Check-in for the ship was quick and easy and before I knew it, I was doing a tour of the ship to see where everything was – then I headed to the pools because I wanted to cool off from the heat. There is a Solarium with a hydro-spa pool – and the water was warm. Then there is the outdoor pool and that was perfect – cool and wonderful! Both are salt water pools, something I really like.
So, I sat by the pool for a bit and just settled into this new rhythm.
I had an early seating for dinner at Table 308. When I got to my table, I met Scott from Denmark. Then came 3 ladies from North Carolina who travel together – Donna, Gay and Gail. The Wine Steward, Richard, joked that Scott need there to be two more women to complete his table – and then there were two more – Judy and Mary – who are cousins – Judy is from Austin, Texas and Mary is from St. Louis, Missouri. Our waiter is Herman from Indonesia and our assistant waiter is Diana. For dinner I had a goat cheese tart, mushroom soup, prime rib and puff pastries with praline ice cream and chocolate sauce – and Spanish wine. It is a lively and entertaining group.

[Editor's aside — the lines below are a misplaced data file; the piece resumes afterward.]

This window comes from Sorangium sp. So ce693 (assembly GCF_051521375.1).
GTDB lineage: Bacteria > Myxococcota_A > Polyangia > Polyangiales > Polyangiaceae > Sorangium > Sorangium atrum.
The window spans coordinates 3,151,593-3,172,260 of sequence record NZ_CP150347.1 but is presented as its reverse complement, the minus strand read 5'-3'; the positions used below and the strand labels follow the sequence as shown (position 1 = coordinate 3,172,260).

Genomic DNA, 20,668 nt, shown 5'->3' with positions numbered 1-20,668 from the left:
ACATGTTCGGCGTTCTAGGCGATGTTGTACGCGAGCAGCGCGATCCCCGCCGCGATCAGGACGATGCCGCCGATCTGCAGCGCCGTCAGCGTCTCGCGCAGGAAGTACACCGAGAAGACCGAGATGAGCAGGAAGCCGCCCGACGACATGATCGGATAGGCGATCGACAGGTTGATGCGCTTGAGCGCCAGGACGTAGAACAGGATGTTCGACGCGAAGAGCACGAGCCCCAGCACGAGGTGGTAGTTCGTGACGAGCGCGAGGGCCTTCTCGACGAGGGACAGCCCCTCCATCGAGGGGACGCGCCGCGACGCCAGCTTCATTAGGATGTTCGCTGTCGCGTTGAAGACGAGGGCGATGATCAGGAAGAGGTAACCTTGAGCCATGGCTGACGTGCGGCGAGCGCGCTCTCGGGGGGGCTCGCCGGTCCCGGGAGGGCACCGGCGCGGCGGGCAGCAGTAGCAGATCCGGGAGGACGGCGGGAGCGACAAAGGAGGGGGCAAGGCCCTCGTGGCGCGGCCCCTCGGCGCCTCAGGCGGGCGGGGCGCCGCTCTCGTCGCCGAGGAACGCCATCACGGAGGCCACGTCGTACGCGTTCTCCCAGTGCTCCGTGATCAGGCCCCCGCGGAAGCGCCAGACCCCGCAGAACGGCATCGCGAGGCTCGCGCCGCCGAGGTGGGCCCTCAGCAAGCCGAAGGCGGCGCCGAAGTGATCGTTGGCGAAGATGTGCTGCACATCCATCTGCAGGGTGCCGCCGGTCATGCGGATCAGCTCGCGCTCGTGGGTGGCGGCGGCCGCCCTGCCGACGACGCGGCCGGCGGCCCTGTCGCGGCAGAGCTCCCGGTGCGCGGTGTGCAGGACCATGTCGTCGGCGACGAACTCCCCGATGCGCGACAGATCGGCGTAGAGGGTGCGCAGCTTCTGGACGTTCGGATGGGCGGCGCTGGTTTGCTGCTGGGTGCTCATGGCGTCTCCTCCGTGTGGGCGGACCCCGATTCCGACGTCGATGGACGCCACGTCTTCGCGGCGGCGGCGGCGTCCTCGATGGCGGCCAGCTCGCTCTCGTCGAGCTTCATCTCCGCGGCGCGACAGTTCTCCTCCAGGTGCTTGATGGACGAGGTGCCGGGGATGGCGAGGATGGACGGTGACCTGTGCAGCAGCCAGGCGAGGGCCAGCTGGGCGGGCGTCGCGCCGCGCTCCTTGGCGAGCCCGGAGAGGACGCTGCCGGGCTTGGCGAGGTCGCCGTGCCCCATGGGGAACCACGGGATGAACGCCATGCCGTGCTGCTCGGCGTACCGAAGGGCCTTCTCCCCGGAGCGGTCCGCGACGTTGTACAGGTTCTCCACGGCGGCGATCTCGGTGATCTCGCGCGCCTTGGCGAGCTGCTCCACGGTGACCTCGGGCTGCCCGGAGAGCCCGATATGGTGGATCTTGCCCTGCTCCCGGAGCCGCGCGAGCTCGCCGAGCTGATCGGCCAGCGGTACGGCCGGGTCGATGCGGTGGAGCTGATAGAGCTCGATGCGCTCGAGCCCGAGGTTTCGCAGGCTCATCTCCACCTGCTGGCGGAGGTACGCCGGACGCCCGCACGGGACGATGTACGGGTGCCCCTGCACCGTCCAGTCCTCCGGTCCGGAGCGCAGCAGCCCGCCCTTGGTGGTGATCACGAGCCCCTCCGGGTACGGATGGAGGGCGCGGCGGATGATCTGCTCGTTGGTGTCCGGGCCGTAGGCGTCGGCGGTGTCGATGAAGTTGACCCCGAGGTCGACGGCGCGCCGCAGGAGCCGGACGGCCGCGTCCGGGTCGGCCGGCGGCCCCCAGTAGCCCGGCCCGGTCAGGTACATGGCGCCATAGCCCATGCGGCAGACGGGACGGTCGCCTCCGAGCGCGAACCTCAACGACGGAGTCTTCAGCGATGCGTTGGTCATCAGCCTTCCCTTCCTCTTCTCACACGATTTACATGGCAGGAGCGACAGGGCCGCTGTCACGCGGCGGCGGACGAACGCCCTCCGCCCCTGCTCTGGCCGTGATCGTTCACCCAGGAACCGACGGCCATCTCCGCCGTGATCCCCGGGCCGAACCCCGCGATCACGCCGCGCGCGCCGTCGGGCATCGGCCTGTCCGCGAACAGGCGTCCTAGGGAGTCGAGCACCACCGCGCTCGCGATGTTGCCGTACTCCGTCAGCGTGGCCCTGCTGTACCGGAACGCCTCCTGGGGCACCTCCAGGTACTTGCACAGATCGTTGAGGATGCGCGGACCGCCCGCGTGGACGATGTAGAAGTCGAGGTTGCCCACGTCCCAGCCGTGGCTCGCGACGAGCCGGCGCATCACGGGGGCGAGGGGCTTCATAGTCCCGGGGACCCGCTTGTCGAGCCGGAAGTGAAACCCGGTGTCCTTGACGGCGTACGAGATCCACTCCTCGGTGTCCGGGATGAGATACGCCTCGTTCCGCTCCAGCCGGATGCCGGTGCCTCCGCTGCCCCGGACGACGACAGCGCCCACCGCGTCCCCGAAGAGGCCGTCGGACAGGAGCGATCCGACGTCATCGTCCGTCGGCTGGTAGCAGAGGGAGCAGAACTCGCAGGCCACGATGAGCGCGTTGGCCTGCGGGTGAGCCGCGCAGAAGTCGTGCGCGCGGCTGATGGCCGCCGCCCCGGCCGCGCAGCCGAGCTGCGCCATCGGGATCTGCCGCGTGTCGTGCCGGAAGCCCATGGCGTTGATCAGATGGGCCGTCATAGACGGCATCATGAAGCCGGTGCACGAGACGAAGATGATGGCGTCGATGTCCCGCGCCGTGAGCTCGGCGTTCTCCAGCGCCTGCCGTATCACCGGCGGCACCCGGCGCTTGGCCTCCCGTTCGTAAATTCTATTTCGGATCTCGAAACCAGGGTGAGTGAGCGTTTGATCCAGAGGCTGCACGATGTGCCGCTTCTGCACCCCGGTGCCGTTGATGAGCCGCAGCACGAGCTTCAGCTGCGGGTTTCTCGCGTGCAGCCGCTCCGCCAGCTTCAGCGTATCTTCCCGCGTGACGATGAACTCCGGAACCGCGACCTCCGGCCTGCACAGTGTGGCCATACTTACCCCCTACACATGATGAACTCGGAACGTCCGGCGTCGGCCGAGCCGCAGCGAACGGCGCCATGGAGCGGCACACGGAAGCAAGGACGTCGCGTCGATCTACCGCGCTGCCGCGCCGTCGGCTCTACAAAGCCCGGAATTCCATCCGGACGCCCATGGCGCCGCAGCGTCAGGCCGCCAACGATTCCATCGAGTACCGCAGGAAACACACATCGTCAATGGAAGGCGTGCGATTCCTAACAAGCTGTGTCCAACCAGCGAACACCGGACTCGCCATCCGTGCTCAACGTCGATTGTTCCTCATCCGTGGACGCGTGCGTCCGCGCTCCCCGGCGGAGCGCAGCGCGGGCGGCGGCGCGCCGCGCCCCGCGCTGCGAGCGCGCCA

The first night’s show was just an into to what to expect for entertainment on the ship. There were, of course, tango dancers along with the regular cruise ship singers and dancers. The band is very good and there is an amazing Spanish guitarist.
So much for my last day in Buenos Aires and my first day at sea.

Buenos Aires Day 3

Buenos Aires Day 3
Waking up on the first day of a new year is usually a strange experience – and in a different city it can almost be surreal. My lesson for today is this: this is my trip – not anyone else’s – and if I miss some big “highlighted” place, I was not meant to see it this time around. I guess that does highlight the events of today. Let’s just say that I faced some challenges, but I made my own memories. The challenges included the following items. Is the Subtle even running today? Will anything be open in San Telmo? The heat, the sun, and feeling cold in the shade and needing water… Underestimated how far it is to walk to … Is there a bank machine that is not only accessible but has money? Water!